Washington, DC 20210, Attention: Lawrence Burns, or by email at [email protected].

FOR FURTHER INFORMATION CONTACT: Lawrence Burns, Division of 
Unemployment Insurance Operations, at 202-693-3141 (this is not a toll-
free number), TTY 1-877-889-5627, or by email at 
Burns.[email protected].

SUPPLEMENTARY INFORMATION:

I. Introduction

    Since 2005, DOL and participating State workforce agencies have 
been addressing individual reemployment needs of Unemployment Insurance 
(UI) claimants and working to prevent and detect UI improper payments 
through the voluntary UI Reemployment and Eligibility Assessment (REA) 
program and, beginning in FY 2015, through the voluntary RESEA program.
    On February 9, 2018, the President signed the BBA, which included 
amendments to the SSA creating a permanent authorization for the RESEA 
program. The RESEA provisions are contained in section 30206 of the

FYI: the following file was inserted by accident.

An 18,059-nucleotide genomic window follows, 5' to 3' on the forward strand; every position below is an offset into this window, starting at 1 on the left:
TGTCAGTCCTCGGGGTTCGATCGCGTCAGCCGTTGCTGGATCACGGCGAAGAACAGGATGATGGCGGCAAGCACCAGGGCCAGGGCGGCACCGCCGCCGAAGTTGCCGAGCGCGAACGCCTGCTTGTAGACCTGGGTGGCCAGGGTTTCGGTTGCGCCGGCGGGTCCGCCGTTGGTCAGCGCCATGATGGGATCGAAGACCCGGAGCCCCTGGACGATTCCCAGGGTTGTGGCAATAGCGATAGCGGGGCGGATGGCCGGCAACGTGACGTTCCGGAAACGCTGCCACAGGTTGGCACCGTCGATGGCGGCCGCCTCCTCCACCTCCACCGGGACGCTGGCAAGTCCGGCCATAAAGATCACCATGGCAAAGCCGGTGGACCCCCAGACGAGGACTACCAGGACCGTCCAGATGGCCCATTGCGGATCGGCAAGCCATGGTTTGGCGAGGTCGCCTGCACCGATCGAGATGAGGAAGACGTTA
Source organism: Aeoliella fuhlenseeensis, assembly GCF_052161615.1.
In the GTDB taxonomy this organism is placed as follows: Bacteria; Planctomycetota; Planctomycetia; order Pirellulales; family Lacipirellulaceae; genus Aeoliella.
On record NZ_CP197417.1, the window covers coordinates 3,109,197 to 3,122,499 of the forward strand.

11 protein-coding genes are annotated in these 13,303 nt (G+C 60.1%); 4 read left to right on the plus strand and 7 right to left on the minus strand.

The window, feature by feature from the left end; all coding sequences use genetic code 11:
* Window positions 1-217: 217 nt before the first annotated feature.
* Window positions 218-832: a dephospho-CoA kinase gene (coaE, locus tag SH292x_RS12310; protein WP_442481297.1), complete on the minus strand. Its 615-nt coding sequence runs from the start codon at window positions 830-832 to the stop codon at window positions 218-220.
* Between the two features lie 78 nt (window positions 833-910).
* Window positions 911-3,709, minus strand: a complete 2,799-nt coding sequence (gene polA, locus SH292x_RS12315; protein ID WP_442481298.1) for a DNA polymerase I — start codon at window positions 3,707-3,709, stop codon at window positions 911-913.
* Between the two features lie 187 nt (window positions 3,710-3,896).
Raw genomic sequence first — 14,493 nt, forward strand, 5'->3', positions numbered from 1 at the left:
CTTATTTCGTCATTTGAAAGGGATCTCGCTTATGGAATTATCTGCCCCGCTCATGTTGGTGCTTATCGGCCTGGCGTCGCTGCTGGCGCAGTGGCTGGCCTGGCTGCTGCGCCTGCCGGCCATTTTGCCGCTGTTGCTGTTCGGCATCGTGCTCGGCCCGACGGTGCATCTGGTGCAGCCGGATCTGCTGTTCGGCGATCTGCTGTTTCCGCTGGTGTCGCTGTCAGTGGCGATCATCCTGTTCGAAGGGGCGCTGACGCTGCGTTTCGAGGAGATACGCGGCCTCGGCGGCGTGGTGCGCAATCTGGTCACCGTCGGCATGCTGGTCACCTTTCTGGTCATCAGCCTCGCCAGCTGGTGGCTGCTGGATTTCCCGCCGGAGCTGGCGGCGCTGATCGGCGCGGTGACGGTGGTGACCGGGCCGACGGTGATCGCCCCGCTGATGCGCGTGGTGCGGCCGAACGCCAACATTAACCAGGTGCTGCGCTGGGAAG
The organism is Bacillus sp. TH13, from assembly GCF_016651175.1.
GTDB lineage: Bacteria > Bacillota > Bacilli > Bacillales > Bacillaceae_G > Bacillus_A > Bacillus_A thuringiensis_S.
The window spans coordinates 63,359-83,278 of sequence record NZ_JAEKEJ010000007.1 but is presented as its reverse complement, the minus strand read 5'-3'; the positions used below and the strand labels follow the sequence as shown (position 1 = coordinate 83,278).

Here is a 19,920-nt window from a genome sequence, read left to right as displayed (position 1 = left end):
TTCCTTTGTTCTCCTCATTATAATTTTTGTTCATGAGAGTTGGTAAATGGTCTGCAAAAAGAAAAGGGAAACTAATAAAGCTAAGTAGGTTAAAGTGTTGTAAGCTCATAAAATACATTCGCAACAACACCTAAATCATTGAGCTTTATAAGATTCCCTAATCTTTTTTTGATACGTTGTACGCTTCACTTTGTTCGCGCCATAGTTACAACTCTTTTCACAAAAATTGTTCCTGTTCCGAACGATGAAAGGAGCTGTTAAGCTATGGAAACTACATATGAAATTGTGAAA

BBA, enacting new section 306 of the SSA. 42 U.S.C. 506. Section 306, 
SSA also contains provisions for funding the RESEA program.
    The primary goals of the RESEA program are to: Improve employment 
outcomes for individuals that receive unemployment compensation (UC) by 
reducing average duration of receipt of UC through employment; 
strengthen program integrity and reduce improper payments; promote 
alignment with the broader vision of the Workforce Innovation and 
Opportunity Act through increased program integration and service 
delivery for job seekers; and establish RESEA as an entry point to 
other workforce system partner programs for individuals receiving UC. 
Core services that must be provided to RESEA participants are:
     UI eligibility assessment, including review of work search 
activities, and referral to adjudication, as appropriate, if an issue 
or potential issue is identified;